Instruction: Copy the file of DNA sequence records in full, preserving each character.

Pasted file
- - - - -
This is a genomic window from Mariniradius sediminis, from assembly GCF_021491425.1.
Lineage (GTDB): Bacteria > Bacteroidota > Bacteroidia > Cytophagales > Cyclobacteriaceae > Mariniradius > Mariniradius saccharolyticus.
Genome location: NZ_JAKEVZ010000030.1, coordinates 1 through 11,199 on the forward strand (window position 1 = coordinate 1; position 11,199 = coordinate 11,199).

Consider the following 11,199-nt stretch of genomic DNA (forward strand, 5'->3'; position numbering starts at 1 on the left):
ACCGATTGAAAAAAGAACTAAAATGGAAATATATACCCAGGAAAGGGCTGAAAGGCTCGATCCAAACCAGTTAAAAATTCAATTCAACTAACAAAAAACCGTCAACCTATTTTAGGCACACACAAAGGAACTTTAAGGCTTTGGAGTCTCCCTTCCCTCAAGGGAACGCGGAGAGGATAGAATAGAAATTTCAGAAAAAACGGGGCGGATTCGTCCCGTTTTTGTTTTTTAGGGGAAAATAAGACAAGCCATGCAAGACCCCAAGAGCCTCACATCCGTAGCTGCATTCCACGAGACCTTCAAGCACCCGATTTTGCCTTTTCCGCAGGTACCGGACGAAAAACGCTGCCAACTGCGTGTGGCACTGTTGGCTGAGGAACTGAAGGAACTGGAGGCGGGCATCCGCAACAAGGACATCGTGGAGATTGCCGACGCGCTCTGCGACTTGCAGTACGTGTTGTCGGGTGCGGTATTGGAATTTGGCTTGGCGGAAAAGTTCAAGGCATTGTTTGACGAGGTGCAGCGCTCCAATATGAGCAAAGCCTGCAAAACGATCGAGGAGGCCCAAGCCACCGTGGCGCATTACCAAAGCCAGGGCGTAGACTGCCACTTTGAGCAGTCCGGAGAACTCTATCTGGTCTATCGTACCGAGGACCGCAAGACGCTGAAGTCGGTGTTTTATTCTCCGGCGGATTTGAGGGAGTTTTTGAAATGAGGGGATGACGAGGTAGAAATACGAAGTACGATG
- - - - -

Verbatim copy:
This is a genomic window from Mariniradius sediminis, from assembly GCF_021491425.1.
Lineage (GTDB): Bacteria > Bacteroidota > Bacteroidia > Cytophagales > Cyclobacteriaceae > Mariniradius > Mariniradius saccharolyticus.
Genome location: NZ_JAKEVZ010000030.1, coordinates 1 through 11,199 on the forward strand (window position 1 = coordinate 1; position 11,199 = coordinate 11,199).

Consider the following 11,199-nt stretch of genomic DNA (forward strand, 5'->3'; position numbering starts at 1 on the left):
ACCGATTGAAAAAAGAACTAAAATGGAAATATATACCCAGGAAAGGGCTGAAAGGCTCGATCCAAACCAGTTAAAAATTCAATTCAACTAACAAAAAACCGTCAACCTATTTTAGGCACACACAAAGGAACTTTAAGGCTTTGGAGTCTCCCTTCCCTCAAGGGAACGCGGAGAGGATAGAATAGAAATTTCAGAAAAAACGGGGCGGATTCGTCCCGTTTTTGTTTTTTAGGGGAAAATAAGACAAGCCATGCAAGACCCCAAGAGCCTCACATCCGTAGCTGCATTCCACGAGACCTTCAAGCACCCGATTTTGCCTTTTCCGCAGGTACCGGACGAAAAACGCTGCCAACTGCGTGTGGCACTGTTGGCTGAGGAACTGAAGGAACTGGAGGCGGGCATCCGCAACAAGGACATCGTGGAGATTGCCGACGCGCTCTGCGACTTGCAGTACGTGTTGTCGGGTGCGGTATTGGAATTTGGCTTGGCGGAAAAGTTCAAGGCATTGTTTGACGAGGTGCAGCGCTCCAATATGAGCAAAGCCTGCAAAACGATCGAGGAGGCCCAAGCCACCGTGGCGCATTACCAAAGCCAGGGCGTAGACTGCCACTTTGAGCAGTCCGGAGAACTCTATCTGGTCTATCGTACCGAGGACCGCAAGACGCTGAAGTCGGTGTTTTATTCTCCGGCGGATTTGAGGGAGTTTTTGAAATGAGGGGATGACGAGGTAGAAATACGAAGTACGATG